Wu Tang is For the Children

As the Wu Tang Clan gets older, they predictably go on tour less, meaning that their New York State of Mind Tour with fellow New York rapper Nas was a must see. I had been planning on attending this once-in-a-lifetime concert for well over six months, and that fateful evening finally came on Saturday, October 1.

As the  homies and I found our seats and got settled in, we were immediately greeted with bass-heavy old school hip hop: Mobb Deep, Coolio (rest in peace), NWA, and more music curated by the group’s DJ, DJ Symphony. As this continued for over a half hour, we questioned how much longer until the Clan finally came out. Over a half hour later, one of the founding members of this legendary rap group, the RZA, was introduced to the stage with bright flashing lights, lasers, and the whole shebang. He came out rapping his verse from “Liquid Swords” by GZA. This song choice may have been foreshadowing, because as the RZA’s verse came to an end, the genius, GZA,  came out swinging on his own verse. The introductions went on like this seemingly forever, each member receiving a lengthy introduction, and then entering the stage rapping either one of their solo songs, or one of their verses from a collaboration.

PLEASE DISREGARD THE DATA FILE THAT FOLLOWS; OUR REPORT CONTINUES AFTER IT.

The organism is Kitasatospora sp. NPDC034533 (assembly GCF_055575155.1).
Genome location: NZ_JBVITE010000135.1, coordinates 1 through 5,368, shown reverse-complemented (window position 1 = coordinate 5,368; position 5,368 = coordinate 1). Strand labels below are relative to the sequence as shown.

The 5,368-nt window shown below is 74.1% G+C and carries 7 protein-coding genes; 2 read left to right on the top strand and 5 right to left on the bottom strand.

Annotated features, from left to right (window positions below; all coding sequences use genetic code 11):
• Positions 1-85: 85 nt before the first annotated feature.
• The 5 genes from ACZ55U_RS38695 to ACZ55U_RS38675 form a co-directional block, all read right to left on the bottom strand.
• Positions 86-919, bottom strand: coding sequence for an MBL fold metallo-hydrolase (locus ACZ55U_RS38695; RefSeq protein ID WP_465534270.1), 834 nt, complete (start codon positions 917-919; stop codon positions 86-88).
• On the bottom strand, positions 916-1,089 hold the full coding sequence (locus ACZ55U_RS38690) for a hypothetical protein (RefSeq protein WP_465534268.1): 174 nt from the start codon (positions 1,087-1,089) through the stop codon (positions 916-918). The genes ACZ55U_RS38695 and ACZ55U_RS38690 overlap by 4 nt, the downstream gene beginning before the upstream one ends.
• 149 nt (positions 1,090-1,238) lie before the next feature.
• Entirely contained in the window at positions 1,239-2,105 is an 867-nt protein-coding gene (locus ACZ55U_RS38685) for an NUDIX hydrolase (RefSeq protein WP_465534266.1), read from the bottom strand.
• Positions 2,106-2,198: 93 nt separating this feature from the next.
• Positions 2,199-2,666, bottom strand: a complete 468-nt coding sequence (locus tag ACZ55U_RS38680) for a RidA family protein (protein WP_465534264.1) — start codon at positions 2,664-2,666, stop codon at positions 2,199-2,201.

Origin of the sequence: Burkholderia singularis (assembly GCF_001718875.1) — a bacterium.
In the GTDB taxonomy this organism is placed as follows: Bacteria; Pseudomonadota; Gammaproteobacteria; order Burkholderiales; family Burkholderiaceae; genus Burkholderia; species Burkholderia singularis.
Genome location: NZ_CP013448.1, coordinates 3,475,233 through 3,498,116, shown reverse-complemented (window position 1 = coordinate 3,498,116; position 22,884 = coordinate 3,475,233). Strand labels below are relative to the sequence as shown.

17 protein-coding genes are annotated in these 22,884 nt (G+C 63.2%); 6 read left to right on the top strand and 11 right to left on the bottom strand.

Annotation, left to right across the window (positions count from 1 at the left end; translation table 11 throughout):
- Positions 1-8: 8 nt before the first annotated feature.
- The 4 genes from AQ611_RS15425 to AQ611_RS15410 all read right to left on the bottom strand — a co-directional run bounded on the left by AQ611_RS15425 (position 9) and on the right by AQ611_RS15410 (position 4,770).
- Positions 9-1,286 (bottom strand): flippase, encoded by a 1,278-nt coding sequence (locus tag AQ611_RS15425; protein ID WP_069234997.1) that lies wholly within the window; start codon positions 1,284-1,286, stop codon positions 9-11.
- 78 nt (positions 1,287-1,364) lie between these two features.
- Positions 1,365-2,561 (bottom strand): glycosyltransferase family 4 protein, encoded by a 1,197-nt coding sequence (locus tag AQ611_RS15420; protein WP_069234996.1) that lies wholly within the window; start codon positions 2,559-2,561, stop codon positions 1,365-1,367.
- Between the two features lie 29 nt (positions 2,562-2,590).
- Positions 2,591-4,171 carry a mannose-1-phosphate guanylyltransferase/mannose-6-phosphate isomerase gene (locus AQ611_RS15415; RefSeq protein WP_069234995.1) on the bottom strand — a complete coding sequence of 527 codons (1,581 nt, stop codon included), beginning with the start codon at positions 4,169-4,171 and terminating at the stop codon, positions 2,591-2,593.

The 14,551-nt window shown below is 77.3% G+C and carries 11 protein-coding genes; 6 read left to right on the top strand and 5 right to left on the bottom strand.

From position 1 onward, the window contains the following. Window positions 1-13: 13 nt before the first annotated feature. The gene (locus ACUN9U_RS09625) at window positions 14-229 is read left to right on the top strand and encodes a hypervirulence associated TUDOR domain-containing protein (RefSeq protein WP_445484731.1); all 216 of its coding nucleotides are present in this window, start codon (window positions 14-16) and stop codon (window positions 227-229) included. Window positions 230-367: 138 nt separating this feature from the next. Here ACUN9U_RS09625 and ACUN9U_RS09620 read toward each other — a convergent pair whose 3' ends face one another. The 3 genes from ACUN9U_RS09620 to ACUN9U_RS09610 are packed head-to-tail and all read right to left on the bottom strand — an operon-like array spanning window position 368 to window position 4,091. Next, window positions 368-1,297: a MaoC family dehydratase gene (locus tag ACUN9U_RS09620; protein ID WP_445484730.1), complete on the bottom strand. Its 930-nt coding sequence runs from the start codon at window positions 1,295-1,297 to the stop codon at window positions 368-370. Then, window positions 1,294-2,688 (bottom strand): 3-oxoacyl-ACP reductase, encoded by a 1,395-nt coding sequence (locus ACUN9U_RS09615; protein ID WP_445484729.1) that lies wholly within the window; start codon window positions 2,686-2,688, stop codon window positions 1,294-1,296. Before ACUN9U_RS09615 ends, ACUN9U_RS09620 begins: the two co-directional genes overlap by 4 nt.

Finally, every living member had been introduced (rest in peace ODB)… except the Method Man? Finding out that Johnny Blaze was not a part of the show alongside the rest of the Clan was quite the letdown, but nonetheless, the show must go on. Wu Tang performed some of their most popular songs, “Da Mystery of Chessboxin’,” “4th Chamber” by the GZA featuring the RZA and Ghostface Killah, and a couple more. It seemed like they only performed for ten minutes before they vanished, and Nas was introduced.

Nas’ set was incredible. The effects were top notch: flames, an entire light show, and more, all for one guy. He performed all of his greatest hits, “N.Y. State of Mind,” “The World is Yours,” “Represent,” et cetera, and more of his not so popular songs as well. Nas performed for upwards of a half hour, clearly compensating for Wu Tang’s three songs. 

To sum it up, seeing the Wu Tang Clan together for all of ten minutes was somewhat of a letdown, but Nas easily made up for it with his lengthy, visually appealing, diverse set.